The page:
High School Students Get Hands-On Experience in Lab Research Class
The six high school students in Introduction to Laboratory Research could have spent their summer at the pool.
Instead, armed with dreams of becoming doctors, scientists, researchers and laboratory workers, they decided to spend two weeks of their summer at Johns Hopkins University Montgomery County Campus. They took a college-level course to sharpen their skills and be exposed to equipment used in real laboratories.
“This summer is about lab research for me,” said Nnameka Ifeajekwu, 17, a rising senior at Washington Christian Academy. “I wanted to take this summer and put it to good use.”
Ifeajekwu, who is interested in medical lab work, also will be interning this summer in a lab at a local hospital.
“This is a whole three hours dedicated to lab research,” he said of the JHU course, which met for three hours a day. In high school, “you don’t get to get into the nitty gritty.”
The course was taught by Josh Olszewicz, the lab manager and a recent master’s degree graduate of the Hopkins biotechnology program. Students in the lab research class – which was open to high school students and college undergraduates – were able to earn college credit. This was the third summer the course was offered at the JHU Montgomery County Campus.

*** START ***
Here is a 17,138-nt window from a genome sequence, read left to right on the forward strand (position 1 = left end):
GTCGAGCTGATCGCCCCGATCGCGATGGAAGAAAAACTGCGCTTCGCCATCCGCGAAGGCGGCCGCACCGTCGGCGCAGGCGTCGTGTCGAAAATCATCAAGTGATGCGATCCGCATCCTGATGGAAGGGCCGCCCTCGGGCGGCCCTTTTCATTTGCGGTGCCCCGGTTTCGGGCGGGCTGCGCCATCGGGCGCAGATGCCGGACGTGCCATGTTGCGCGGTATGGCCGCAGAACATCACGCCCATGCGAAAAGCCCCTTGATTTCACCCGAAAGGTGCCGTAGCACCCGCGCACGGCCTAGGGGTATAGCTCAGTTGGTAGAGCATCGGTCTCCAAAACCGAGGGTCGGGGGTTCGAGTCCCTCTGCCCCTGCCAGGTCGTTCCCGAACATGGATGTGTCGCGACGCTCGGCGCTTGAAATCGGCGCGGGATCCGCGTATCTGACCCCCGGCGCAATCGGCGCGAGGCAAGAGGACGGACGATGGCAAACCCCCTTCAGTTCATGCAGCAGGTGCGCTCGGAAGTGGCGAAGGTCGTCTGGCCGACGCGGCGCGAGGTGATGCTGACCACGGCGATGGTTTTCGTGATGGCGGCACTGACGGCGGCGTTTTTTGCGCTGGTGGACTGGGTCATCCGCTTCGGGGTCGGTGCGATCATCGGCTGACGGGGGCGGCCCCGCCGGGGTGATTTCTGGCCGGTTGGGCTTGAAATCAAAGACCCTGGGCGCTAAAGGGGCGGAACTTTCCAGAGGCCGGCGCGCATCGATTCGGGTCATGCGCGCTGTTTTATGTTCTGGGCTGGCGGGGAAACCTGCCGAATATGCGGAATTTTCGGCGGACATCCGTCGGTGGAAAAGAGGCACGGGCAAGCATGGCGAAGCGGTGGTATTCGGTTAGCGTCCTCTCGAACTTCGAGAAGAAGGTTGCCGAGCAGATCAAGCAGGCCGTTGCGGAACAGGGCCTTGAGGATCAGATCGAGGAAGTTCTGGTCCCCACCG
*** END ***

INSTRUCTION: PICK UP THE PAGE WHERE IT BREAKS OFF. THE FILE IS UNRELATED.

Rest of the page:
Lecture topics focused on the principles of molecular biology, restriction enzyme analysis, an overview of DNA, electrophoresis, computer biology and other topics. Students also learned about DNA purification and manipulation and polymerase chain reaction. The goal of the class was to highlight the laboratory research behind medicine, agriculture, the environment and biotechnology. Students learned how to use a variety of equipment, such as a centrifuge and micropipette, and were introduced to applications of bioinformatics software in a lab setting as well as gel electrophoresis.
Fisola Famuyiwa, 16, a rising senior at Our Lady of Good Counsel, said she appreciated the hands-on aspects of the course.
“It’s not just theory. It’s easier said than done,” she said of using the equipment. “You need to think about the next step before you even do your first one.”
Zoe Joy, 15, a rising sophomore at Churchill High School, has her heart set on a career in biotechnology and saw the course as the perfect introduction. She said she is interested in making medicine and curing diseases. The class, she said, “teaches you the techniques you need to know before you go to college.”